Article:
17. 17. Larger implications for human subjects research: <ul><li>“ Clinical trials have become a big business, with many of the same imperatives. To survive, it is necessary to get the work done as quickly as possible, with a minimum of obstacles.” (p. 582) </li></ul>
  18. 18. Varmus and Satcher defend protocol 076 <ul><li>“ Trials that make use of impoverished populations to test drugs solely for use in developed countries violate our most basic understanding of ethical behavior.” (p. 584) </li></ul><ul><li>Justice requires (?) investigating interventions that are not out of the reach of the citizens of the country in which clinical trials are conducted. </li></ul>
  19. 19. Considering 076 regimen as proven therapy in future research. <ul><li>Should control group get zidovudine (AZT) or placebo? </li></ul><ul><li>AZT therapy requires HIV testing early in pregnancy, fairly rigorous oral and IV drug regimen, no breastfeeding, 6 weeks of oral AZT for newborn, careful monitoring throughout. </li></ul><ul><li>Also, AZT is expensive. </li></ul>
  20. 20. Considering 076 regimen. <ul><li>Should control group get zidovudine (AZT) or placebo? </li></ul><ul><li>Biggest mother-to-child HIV transmission in countries where women don’t get early prenatal care or HIV testing, deliver infants outside modern medical settings, rely on breastfeeding to protect babies from other diseases. </li></ul>
  21. 21. Considering 076 regimen. <ul><li>Should control group get zidovudine (AZT) or placebo? </li></ul><ul><li>Safety of AZT in populations with high incidence of malnutrition, anemia, and other diseases is unknown. </li></ul><ul><li>Is this a standard of care that works in this environment? </li></ul>
  22. 22. Defending placebo control: <ul><li>“ The most compelling reason to use a placebo-controlled study is that it provides definitive answers to questions about the safety and value of an intervention in the setting in which the study is performed, and these answers are the point of the research.” </li></ul>
  23. 23. Defending placebo control: <ul><li>“ Without clear and firm answers to whether and, if so, how well an intervention works, it is impossible for a country to make a sound judgment about the appropriateness and financial feasibility of providing the intervention.” (p. 587) </li></ul>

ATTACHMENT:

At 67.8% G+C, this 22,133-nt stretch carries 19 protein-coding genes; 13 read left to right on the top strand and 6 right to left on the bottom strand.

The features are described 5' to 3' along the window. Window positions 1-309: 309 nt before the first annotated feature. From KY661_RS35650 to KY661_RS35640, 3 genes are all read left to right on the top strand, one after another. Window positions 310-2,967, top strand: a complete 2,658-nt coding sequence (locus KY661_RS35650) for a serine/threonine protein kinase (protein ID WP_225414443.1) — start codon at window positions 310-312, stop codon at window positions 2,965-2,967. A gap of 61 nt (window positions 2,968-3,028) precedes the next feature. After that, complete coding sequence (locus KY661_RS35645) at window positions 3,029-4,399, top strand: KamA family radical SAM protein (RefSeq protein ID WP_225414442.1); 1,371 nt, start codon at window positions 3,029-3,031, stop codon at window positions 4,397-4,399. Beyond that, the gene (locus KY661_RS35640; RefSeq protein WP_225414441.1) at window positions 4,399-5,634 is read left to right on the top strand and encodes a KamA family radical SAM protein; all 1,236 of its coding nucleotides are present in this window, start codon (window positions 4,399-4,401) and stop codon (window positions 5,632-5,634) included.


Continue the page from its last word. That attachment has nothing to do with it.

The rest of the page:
24. 24. Placebo control: <ul><li>INTERVENTION 1 </li></ul><ul><li>vs. </li></ul><ul><li>PLACEBO </li></ul><ul><li>Discover if intervention is better than nothing (but leave control group essentially untreated) </li></ul>
  25. 25. Alternative to placebo control: <ul><li>INTERVENTION 1 </li></ul><ul><li>vs. </li></ul><ul><li>INTERVENTION 2 </li></ul><ul><li>Discover which intervention is more effective (but the two may differ in cost or toxicity) </li></ul>
  26. 26. Varmus and Satcher: <ul><li>“ If the affordable intervention is less effective than the 076 regimen — not an unlikely outcome — this information will be of little use in a country where the more effective regimen is unavailable. Equally important, it will still be unclear whether the affordable intervention is better than nothing and worth the investment of scarce health care dollars.” (p. 587) </li></ul>
  27. 27. Tension between beneficence and justice: <ul><li>If you expose subjects to unknown risks, you have a duty to do it in such a way that you are likely to produce results that are useful to them and others in their population. </li></ul>
  28. 28. Dealing with this tension: <ul><li>“ [I]t is permissible to offer research participants in developing countries less-effective interventions than those used in developed countries if doing so (i) is scientifically necessary to answer an important question; (ii) does not deny anyone treatment they would otherwise receive; and (iii) is intended to develop interventions that will benefit the developing country.” Joseph Millum and Ezekiel J. Emanuel, &quot;The Ethics of International Research with Abandoned Children,&quot; Science 21 December 2007: Vol. 318. no. 5858, pp. 1874 - 1875. </li></ul>
  29. 29. Dealing with this tension: <ul><li>Desire for clean data is not enough to warrant choosing local standard of care (that would not be permitted elsewhere) for your control group. </li></ul>
  30. 30. What about informed consent? <ul><li>There may be cultural factors that affect good transmission of information . </li></ul><ul><li>(Cf. Anne Fadiman, The Spirit Catches You and You Fall Down ) </li></ul>
  31. 31. What about informed consent? <ul><li>There may be cultural factors that affect whether consent can be freely given. </li></ul><ul><li>e.g., permission from village elders or national governments. </li></ul><ul><li>Whose interests are they protecting? </li></ul><ul><li>How important is the potential subject’s autonomy in this cultural context? </li></ul>
  32. 32. What about informed consent? <ul><li>Is there an element of coercion if participation affords a standard of care (to the subjects or the community) otherwise unavailable? </li></ul><ul><li>HOW TO HANDLE THESE ETHICAL CHALLENGES? </li></ul>